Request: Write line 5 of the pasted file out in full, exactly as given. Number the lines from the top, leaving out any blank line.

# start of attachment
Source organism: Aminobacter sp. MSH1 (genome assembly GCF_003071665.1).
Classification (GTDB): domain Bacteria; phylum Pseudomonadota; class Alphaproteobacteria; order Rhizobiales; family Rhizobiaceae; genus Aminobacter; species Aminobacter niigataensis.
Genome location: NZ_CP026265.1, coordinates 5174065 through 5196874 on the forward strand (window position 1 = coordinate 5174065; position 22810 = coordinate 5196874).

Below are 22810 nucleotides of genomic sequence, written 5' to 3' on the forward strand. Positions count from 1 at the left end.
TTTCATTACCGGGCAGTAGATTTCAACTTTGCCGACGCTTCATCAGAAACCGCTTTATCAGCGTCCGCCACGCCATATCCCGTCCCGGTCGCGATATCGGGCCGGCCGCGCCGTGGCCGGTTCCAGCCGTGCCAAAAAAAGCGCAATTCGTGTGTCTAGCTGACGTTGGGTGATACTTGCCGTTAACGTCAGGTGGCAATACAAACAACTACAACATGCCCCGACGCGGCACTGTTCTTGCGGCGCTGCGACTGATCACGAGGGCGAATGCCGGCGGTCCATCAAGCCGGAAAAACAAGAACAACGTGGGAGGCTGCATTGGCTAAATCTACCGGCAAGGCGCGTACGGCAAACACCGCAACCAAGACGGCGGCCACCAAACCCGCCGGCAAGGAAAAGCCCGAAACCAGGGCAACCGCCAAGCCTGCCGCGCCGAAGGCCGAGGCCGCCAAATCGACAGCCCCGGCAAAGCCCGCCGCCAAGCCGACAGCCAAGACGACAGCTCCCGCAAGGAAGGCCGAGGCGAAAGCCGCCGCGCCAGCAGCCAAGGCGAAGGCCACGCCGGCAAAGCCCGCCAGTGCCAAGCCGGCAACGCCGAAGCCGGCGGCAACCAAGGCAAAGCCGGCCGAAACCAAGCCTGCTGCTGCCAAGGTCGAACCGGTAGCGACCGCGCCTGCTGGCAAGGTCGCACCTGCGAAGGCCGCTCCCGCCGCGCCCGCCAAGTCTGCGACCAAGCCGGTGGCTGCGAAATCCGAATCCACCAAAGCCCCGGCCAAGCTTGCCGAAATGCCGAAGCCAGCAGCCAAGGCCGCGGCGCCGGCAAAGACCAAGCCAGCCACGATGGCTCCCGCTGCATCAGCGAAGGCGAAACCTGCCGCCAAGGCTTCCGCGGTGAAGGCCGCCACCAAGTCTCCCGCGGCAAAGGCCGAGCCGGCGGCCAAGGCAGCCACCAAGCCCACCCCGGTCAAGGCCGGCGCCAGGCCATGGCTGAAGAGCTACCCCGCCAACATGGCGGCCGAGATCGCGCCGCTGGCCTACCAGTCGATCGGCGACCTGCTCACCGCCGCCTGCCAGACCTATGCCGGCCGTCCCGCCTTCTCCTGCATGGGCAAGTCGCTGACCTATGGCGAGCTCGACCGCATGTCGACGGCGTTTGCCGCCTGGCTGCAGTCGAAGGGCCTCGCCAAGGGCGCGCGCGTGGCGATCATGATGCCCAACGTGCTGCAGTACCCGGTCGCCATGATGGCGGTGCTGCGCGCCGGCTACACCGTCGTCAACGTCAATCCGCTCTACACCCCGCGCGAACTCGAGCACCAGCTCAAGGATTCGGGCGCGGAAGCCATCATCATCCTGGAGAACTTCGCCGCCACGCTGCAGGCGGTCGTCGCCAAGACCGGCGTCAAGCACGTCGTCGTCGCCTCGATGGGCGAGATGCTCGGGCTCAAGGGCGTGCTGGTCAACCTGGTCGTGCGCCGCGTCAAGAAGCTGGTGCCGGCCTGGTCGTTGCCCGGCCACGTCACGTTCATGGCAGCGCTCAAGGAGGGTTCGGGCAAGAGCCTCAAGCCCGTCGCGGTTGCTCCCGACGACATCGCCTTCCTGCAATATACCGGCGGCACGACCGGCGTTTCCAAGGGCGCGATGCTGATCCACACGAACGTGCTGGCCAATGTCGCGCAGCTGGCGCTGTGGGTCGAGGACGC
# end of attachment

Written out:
TTTCATTACCGGGCAGTAGATTTCAACTTTGCCGACGCTTCATCAGAAACCGCTTTATCAGCGTCCGCCACGCCATATCCCGTCCCGGTCGCGATATCGGGCCGGCCGCGCCGTGGCCGGTTCCAGCCGTGCCAAAAAAAGCGCAATTCGTGTGTCTAGCTGACGTTGGGTGATACTTGCCGTTAACGTCAGGTGGCAATACAAACAACTACAACATGCCCCGACGCGGCACTGTTCTTGCGGCGCTGCGACTGATCACGAGGGCGAATGCCGGCGGTCCATCAAGCCGGAAAAACAAGAACAACGTGGGAGGCTGCATTGGCTAAATCTACCGGCAAGGCGCGTACGGCAAACACCGCAACCAAGACGGCGGCCACCAAACCCGCCGGCAAGGAAAAGCCCGAAACCAGGGCAACCGCCAAGCCTGCCGCGCCGAAGGCCGAGGCCGCCAAATCGACAGCCCCGGCAAAGCCCGCCGCCAAGCCGACAGCCAAGACGACAGCTCCCGCAAGGAAGGCCGAGGCGAAAGCCGCCGCGCCAGCAGCCAAGGCGAAGGCCACGCCGGCAAAGCCCGCCAGTGCCAAGCCGGCAACGCCGAAGCCGGCGGCAACCAAGGCAAAGCCGGCCGAAACCAAGCCTGCTGCTGCCAAGGTCGAACCGGTAGCGACCGCGCCTGCTGGCAAGGTCGCACCTGCGAAGGCCGCTCCCGCCGCGCCCGCCAAGTCTGCGACCAAGCCGGTGGCTGCGAAATCCGAATCCACCAAAGCCCCGGCCAAGCTTGCCGAAATGCCGAAGCCAGCAGCCAAGGCCGCGGCGCCGGCAAAGACCAAGCCAGCCACGATGGCTCCCGCTGCATCAGCGAAGGCGAAACCTGCCGCCAAGGCTTCCGCGGTGAAGGCCGCCACCAAGTCTCCCGCGGCAAAGGCCGAGCCGGCGGCCAAGGCAGCCACCAAGCCCACCCCGGTCAAGGCCGGCGCCAGGCCATGGCTGAAGAGCTACCCCGCCAACATGGCGGCCGAGATCGCGCCGCTGGCCTACCAGTCGATCGGCGACCTGCTCACCGCCGCCTGCCAGACCTATGCCGGCCGTCCCGCCTTCTCCTGCATGGGCAAGTCGCTGACCTATGGCGAGCTCGACCGCATGTCGACGGCGTTTGCCGCCTGGCTGCAGTCGAAGGGCCTCGCCAAGGGCGCGCGCGTGGCGATCATGATGCCCAACGTGCTGCAGTACCCGGTCGCCATGATGGCGGTGCTGCGCGCCGGCTACACCGTCGTCAACGTCAATCCGCTCTACACCCCGCGCGAACTCGAGCACCAGCTCAAGGATTCGGGCGCGGAAGCCATCATCATCCTGGAGAACTTCGCCGCCACGCTGCAGGCGGTCGTCGCCAAGACCGGCGTCAAGCACGTCGTCGTCGCCTCGATGGGCGAGATGCTCGGGCTCAAGGGCGTGCTGGTCAACCTGGTCGTGCGCCGCGTCAAGAAGCTGGTGCCGGCCTGGTCGTTGCCCGGCCACGTCACGTTCATGGCAGCGCTCAAGGAGGGTTCGGGCAAGAGCCTCAAGCCCGTCGCGGTTGCTCCCGACGACATCGCCTTCCTGCAATATACCGGCGGCACGACCGGCGTTTCCAAGGGCGCGATGCTGATCCACACGAACGTGCTGGCCAATGTCGCGCAGCTGGCGCTGTGGGTCGAGGACGC